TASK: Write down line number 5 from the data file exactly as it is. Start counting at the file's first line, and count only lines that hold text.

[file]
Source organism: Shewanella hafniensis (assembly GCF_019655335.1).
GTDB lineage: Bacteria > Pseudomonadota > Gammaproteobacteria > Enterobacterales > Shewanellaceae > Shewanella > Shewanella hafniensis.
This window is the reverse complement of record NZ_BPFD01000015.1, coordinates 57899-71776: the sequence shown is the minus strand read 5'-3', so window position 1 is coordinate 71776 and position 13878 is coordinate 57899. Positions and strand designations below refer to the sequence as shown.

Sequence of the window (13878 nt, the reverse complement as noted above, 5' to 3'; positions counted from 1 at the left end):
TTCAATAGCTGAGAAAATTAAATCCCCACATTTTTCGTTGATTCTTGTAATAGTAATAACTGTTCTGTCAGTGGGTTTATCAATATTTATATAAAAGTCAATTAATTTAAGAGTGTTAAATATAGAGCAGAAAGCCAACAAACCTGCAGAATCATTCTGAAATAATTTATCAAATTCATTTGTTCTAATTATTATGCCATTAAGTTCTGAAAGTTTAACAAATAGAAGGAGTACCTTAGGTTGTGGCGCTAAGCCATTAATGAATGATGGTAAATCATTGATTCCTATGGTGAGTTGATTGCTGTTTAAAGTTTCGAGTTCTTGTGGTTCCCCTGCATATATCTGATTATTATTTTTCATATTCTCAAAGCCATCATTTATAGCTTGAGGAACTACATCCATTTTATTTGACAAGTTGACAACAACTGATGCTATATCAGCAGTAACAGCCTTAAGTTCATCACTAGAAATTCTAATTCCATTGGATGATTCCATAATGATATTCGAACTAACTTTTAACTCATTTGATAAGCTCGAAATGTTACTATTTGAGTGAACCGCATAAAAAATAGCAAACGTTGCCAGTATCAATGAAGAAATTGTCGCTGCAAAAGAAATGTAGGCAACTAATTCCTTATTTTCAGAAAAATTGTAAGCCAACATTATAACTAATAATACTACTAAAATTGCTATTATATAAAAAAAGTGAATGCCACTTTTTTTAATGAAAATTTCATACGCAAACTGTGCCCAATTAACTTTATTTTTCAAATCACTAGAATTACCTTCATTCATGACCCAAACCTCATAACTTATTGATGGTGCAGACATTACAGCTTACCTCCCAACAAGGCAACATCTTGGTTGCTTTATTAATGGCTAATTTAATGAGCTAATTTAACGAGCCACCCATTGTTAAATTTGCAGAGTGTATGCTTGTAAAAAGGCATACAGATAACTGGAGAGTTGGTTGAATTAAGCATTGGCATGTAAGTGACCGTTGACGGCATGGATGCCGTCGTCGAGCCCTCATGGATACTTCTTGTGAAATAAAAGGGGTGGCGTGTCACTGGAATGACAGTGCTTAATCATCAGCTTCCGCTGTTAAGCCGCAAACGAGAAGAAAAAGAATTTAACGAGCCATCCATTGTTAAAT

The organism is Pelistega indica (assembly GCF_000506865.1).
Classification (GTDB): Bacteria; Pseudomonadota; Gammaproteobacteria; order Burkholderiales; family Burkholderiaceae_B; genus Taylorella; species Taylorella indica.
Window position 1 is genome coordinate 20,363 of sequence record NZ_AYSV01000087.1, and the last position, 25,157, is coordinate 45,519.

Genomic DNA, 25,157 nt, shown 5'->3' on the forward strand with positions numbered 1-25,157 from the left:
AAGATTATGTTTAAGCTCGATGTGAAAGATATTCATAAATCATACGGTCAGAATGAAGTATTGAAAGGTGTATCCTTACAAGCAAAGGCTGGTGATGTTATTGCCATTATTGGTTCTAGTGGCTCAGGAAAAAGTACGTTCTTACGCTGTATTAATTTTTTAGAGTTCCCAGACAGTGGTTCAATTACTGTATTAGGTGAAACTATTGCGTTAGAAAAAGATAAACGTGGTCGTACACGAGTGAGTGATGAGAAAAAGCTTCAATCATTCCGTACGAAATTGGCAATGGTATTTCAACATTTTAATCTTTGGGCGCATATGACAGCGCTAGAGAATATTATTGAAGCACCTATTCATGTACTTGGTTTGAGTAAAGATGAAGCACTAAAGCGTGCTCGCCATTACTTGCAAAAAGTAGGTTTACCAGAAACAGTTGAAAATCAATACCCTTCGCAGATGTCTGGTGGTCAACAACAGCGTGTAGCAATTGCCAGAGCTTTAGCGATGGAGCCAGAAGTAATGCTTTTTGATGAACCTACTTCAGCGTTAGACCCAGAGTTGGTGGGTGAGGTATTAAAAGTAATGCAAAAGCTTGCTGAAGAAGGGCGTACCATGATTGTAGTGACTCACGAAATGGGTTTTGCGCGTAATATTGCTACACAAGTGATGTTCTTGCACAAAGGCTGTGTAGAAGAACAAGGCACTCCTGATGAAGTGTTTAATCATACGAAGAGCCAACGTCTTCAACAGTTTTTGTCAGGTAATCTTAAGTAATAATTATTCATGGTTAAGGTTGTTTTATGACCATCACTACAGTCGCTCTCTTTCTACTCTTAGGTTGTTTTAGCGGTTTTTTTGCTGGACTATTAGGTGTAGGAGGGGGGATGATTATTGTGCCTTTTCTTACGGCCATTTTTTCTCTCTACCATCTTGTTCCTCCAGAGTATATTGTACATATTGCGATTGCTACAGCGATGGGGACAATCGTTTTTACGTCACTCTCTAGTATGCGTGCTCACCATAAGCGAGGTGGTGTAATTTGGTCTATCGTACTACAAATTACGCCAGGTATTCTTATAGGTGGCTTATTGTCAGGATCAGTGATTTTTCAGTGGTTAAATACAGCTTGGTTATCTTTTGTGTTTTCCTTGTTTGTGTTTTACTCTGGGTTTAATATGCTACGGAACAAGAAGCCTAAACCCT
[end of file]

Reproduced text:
TTCAATAGCTGAGAAAATTAAATCCCCACATTTTTCGTTGATTCTTGTAATAGTAATAACTGTTCTGTCAGTGGGTTTATCAATATTTATATAAAAGTCAATTAATTTAAGAGTGTTAAATATAGAGCAGAAAGCCAACAAACCTGCAGAATCATTCTGAAATAATTTATCAAATTCATTTGTTCTAATTATTATGCCATTAAGTTCTGAAAGTTTAACAAATAGAAGGAGTACCTTAGGTTGTGGCGCTAAGCCATTAATGAATGATGGTAAATCATTGATTCCTATGGTGAGTTGATTGCTGTTTAAAGTTTCGAGTTCTTGTGGTTCCCCTGCATATATCTGATTATTATTTTTCATATTCTCAAAGCCATCATTTATAGCTTGAGGAACTACATCCATTTTATTTGACAAGTTGACAACAACTGATGCTATATCAGCAGTAACAGCCTTAAGTTCATCACTAGAAATTCTAATTCCATTGGATGATTCCATAATGATATTCGAACTAACTTTTAACTCATTTGATAAGCTCGAAATGTTACTATTTGAGTGAACCGCATAAAAAATAGCAAACGTTGCCAGTATCAATGAAGAAATTGTCGCTGCAAAAGAAATGTAGGCAACTAATTCCTTATTTTCAGAAAAATTGTAAGCCAACATTATAACTAATAATACTACTAAAATTGCTATTATATAAAAAAAGTGAATGCCACTTTTTTTAATGAAAATTTCATACGCAAACTGTGCCCAATTAACTTTATTTTTCAAATCACTAGAATTACCTTCATTCATGACCCAAACCTCATAACTTATTGATGGTGCAGACATTACAGCTTACCTCCCAACAAGGCAACATCTTGGTTGCTTTATTAATGGCTAATTTAATGAGCTAATTTAACGAGCCACCCATTGTTAAATTTGCAGAGTGTATGCTTGTAAAAAGGCATACAGATAACTGGAGAGTTGGTTGAATTAAGCATTGGCATGTAAGTGACCGTTGACGGCATGGATGCCGTCGTCGAGCCCTCATGGATACTTCTTGTGAAATAAAAGGGGTGGCGTGTCACTGGAATGACAGTGCTTAATCATCAGCTTCCGCTGTTAAGCCGCAAACGAGAAGAAAAAGAATTTAACGAGCCATCCATTGTTAAAT